Susan is HIV positive, and at the time we met her husband was as well. Years back when Susan discovered her diagnosis she decided that as long as she was healthy and living she was going to do all she could to make a difference in this world. She’s started clubs for street boys and other mothers with HIV/AIDS. She has adopted four children (in addition to her two) into her one bedroom home from friends who have passed of AIDS.

Even though she didn’t have the space or the means she took this boy into her home because she knew that with his mental illness and the trauma he suffered it would be near impossible for him to get the attention, love, and care he’d need to recover in a children’s home among hundreds of other kids.

The boy is now her son and she is one incredible mother to him. R.E.A.D. sponsors his school fees but it is Susan who is doing the real work. It’s been a year and half since he joined her family and although he is the sweetest, silliest, goofball you’ve ever met, he still is a tremendous handful that suffers from mental illness and a horrendous past. Susan handles him with such patience and love it awes me.

This winter Susan’s husband passed away from AIDS. She struggles to put food on the table, pay the rent, and provide for her children but she won’t give up. “These children give me all the strength in the world,” she told me. Although it’s been a tragic year, if you met Susan and her children you would never believe what they have endured. Each child has survived their own nightmare but spend an hour with them and you’d be nothing but impressed by their behavior and charmed by their bright personalities. Their house is full of laughter, love, and unity

Her family is so full of love and kindness it makes me believe in greater things and inspires strength, courage, and goodness in me. This Mother’s Day I’d like to celebrate Susan, if I grow up to be half as good as her I’ll be one lucky lady.





New Girls Club in Soweto!

Launching the Girls Club (litworld.org) at Good Samaritan yesterday was such a blast. The girls were all so excited to learn, read, write, and participate.

The club is a great way to get girls excited about education and empowered to raise their voices and share their ideas. Lydia, one of the girls from By Grace who has already completed the first cycle of the club, told me, “I love the meetings because they taught me how to love myself.” What is better than that?!

The first lesson is about what it means to be different and how to embrace our uniqueness while recognizing the similarities that unite us. We read The Peace Book by Todd Parr then discussed what peace means to different people.

Initially getting the girls to open up and share their personalities with the group took some coaxing. I have a large nose for anywhere in the world but at Good Samaritan in Nairobi I think it is safe to say that it is the longest. I shared my talent of effortlessly reaching my tongue to the tip my nose to impress the girls and allow them to let down their guards and open up about what qualities they have which are unique. It was amazing getting them to open up and share what they love about themselves and what they struggle with.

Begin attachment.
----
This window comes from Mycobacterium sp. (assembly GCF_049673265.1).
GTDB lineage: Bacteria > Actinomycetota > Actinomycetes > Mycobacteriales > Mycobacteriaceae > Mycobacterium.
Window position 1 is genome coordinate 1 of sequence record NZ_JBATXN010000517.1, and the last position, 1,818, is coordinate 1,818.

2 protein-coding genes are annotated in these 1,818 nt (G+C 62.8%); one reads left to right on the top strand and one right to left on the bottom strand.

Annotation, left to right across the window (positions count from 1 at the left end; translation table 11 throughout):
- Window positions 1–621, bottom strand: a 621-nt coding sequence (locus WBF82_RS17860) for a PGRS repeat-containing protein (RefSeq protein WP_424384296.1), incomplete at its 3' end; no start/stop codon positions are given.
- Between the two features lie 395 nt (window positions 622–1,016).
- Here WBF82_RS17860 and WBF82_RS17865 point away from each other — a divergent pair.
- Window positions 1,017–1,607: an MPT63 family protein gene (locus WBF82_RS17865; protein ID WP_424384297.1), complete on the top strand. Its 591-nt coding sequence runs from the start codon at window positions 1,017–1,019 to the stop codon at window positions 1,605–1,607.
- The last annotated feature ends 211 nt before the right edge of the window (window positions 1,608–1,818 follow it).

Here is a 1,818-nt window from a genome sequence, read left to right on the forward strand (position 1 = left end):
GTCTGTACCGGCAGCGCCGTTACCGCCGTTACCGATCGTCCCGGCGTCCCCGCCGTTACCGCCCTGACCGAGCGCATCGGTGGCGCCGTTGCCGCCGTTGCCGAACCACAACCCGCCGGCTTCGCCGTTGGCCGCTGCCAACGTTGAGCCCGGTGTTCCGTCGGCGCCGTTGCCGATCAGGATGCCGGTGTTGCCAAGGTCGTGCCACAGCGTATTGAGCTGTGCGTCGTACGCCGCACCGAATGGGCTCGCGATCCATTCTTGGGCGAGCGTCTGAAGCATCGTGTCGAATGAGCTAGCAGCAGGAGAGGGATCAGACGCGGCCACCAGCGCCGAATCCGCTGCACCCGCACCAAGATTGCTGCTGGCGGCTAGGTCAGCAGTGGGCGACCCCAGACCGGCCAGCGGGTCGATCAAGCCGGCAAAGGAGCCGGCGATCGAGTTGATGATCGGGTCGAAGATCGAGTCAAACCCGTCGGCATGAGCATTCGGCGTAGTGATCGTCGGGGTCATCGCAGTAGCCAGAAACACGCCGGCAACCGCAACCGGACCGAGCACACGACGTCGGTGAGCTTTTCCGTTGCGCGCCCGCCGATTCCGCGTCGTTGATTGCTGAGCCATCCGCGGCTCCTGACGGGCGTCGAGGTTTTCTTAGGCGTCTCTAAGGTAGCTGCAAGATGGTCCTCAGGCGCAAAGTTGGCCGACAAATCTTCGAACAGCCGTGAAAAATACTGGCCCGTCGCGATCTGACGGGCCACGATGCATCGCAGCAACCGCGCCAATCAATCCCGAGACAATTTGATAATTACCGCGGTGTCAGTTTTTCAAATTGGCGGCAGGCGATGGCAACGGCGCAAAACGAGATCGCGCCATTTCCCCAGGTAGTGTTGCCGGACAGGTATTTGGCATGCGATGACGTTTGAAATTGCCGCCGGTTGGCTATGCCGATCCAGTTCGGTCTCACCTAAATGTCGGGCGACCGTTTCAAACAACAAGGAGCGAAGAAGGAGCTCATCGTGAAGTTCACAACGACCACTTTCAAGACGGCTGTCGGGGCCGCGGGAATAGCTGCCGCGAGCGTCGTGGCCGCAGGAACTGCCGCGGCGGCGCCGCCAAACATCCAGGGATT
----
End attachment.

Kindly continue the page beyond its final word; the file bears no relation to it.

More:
It was a great afternoon and I look forward to getting reports from Leandra, the volunteer who will be facilitating the club meetings for the next few months. I passed out journals to the girls for them to write poetry, stories, songs, letters, whatever comes to mind. The journal project has been such a pleasure for the girls at By Grace, I can’t wait to read what the new Girls Club comes up with at Good Sam.

Observing Change!

This morning I went to the Kibera slum to check in on St. Catherine's Children's Home and primary school.

 On my last trip In December we supplied the school of over 200 children with textbooks and library books to begin their new school year. When I arrived all the students were hard at work in their classrooms with their beautiful textbooks open and their full attention given to the teachers. It was so exciting to see them in action.
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Back in Kenya!

I've been back in Nairobi for two days now and there's already been so many exciting developments.

There is no better feeling than reuniting with the kids. They’re all so full of energy, love, and appreciation. It startles and humbles me every time.  A new school term began this week so after having a nice long break the kids are focused and ready to take on their studies.

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New Website!!

Big thank you to Charlie Goldsmith and his beyond skilled web design team at Cassette for creating this beautiful new website!!

I am thrilled to present to you an updated site for R.E.A.D. created and designed by the talented team at Cassette in Australia! Besides the flashy new layout and slick look there’s loads of new information on the kids, our programs, and what we’re all about. Click through, check it out, get involved.

Thank you thank you thank you Charlie and everyone at Cassette! http://cassette.co/